Thirty years ago, Michael Ien Cohen walked into the Cinema Arts Center and was greeted by directors and co-founders of the establishment, Vic Skolnick and Charlotte Sky.
Cohen had always wanted to be a film maker. Cohen was ecstatic to meet the directors and co-founders. The owners gladly gave him a tour of the cinema and introduced them to what Cohen later found out was their son, Dylan. At the end of the tour, they told Cohen “we can’t promise we’re going to show your film here, but we can promise that we will watch it. If it’s any good then, maybe, we will show it!”
To Cohen that was as good as a guarantee.
He went home very excited. Unfortunately, due to fears of uncertainty, first a week went by, then a month, then a year, then a decade, then three and the film didn’t get made. Then, after Cohen recovered from a major depression at 50 years old, he vowed never again to let fear guide his hand in life, and began production on his film, Humanity Stoked.
About six months ago Cohen took his documentary, which by then had won seven film festivals, to the CAC. There he reconnected with Dylan, who he then found out was the son of Skolnick and Sky and asked him to watch his film. Dylan loved the film and wanted it shown at the theater. Later on, Cohen found out that Dylan’s mom watched it, loved it as well, and thought it should be played at the cinema as well.
A few weeks later, Dylan and Cohen were chatting and Dylans mom arrives at the CAC. Cohen introduced himself and said, “thank you for keeping your promise.” With a smirk and a wink, Charolette Sky replied, “thank you for keeping yours.”
Humanity Stoked is a film about “the love of humanity, and the challenges we all face, especially fear.” The film brings pro skaters, scientists, artists, musicians, activists, and educators together with their love for skating. According to Cohen, who wrote and directed the film, the overall message for people to take away from this film is that “so much more often than not we are capable of so much more, especially in terms of goodness, when we give ourselves the chance and stop judging and limiting ourselves”.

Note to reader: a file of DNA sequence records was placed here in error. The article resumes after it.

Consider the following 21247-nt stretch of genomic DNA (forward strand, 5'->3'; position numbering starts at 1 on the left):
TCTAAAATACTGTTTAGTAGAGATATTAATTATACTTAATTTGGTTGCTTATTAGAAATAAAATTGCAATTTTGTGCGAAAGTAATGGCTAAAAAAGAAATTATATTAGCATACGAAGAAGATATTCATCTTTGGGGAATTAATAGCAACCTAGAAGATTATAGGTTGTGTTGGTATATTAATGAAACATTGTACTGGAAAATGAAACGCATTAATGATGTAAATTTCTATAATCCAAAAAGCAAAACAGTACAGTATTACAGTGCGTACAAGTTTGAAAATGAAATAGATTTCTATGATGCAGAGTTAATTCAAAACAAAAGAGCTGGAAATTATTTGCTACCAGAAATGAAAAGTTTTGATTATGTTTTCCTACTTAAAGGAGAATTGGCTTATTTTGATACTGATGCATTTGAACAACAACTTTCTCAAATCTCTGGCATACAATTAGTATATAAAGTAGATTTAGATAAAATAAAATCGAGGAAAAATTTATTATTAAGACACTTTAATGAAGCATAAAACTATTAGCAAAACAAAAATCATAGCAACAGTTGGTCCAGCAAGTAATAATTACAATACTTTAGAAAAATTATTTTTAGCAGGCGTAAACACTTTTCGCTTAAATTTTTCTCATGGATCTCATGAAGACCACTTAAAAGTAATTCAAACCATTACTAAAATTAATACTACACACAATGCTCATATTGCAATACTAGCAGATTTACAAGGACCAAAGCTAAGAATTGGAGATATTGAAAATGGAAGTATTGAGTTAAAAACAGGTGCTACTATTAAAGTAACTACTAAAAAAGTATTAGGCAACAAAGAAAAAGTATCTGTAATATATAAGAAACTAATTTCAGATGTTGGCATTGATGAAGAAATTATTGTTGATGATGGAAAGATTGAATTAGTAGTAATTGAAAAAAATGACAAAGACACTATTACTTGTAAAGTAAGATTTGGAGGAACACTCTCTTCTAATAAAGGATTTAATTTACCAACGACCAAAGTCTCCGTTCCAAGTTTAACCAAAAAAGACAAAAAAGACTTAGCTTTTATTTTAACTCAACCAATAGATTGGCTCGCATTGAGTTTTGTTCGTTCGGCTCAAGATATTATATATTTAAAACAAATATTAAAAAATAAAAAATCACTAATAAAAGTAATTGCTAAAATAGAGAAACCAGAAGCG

This message has a special place in his heart because of the overwhelming fear he felt during the first 50 years of his life that prevented him from fulfilling his passion and lifelong goals of becoming a film maker and a humanitarian.
The film’s overall theme surrounds fear. All the issues discussed within the film, whether it be issues of equality, xenophobia, homophobia, gender inequality or race, are either caused directly by fear, or at the very least, exacerbated by fear. By gathering icons in different aspects of life Cohen hoped to inspire people to think a little bit more deeply and openly not only about the issues discussed in the film but about oneself. “My hope with this film is to help move the needle forward, get conversation started about these issues and hopefully get people to think a little bit more openly and deeply about them. These are vital steps to promoting positive change” says Cohen.
This film is not an ordinary documentary because it was completely volunteer based and self-funded.
Cohen didn’t have the money to pay for videographers or musicians to produce this film. According to Cohen, “I would have to go on a shoot, and I would need two more camera operators and I would put an ad on Craigslist and give an overview of what I was doing. I’d follow the summary by saying if you feel like this project is a beautiful project, and you want to be attached to it and help make it come true then reach out to me.”
In the film Cohen interviewed many contemporary icons, including pro skaters, scientists, artists, musicians, activists, and educators.
However, Cohen started this film with absolutely no connections. He had to think of new and creative ways to reach and convince celebrities to be a part of his documentary. Neil deGrasse Tyson, the astrophysicist and science communicator, is an example of the work needed to bring in a celebrity.
Cohen had made a longboard with a picture of Tyson and some of his famous quotes and tried to reach him to persuade him to participate. After a while, Cohen gave up due to the lack of response from Tyson. Then, a few years later as Cohen and his then director of photography/editor, Ian B. Gibson, were editing the environmental issue segment of the film, the segment Tyson would have been on, he received a message that Tyson was showing his skateboard on a Tik Tok live. Cohen blasted out an email to everyone connected to Tyson and was finally able to set up an interview with him. Through hard work, perseverance and creativity Cohen was also able to get icons like Tony Hawk, Vanessa Torres, and Nyjah Huston to appear in his film.
Proceeds from the film will go to Cohen’s charity, WhatStopsYou.org to help provide guidance and encouragement for children and adults who need it most, especially in underprivileged areas. Humanity Stoked will be shown Saturday at 7 pm at the Cinema Arts Centre.
Riddhi Das is an intern for HuntingtonNow.com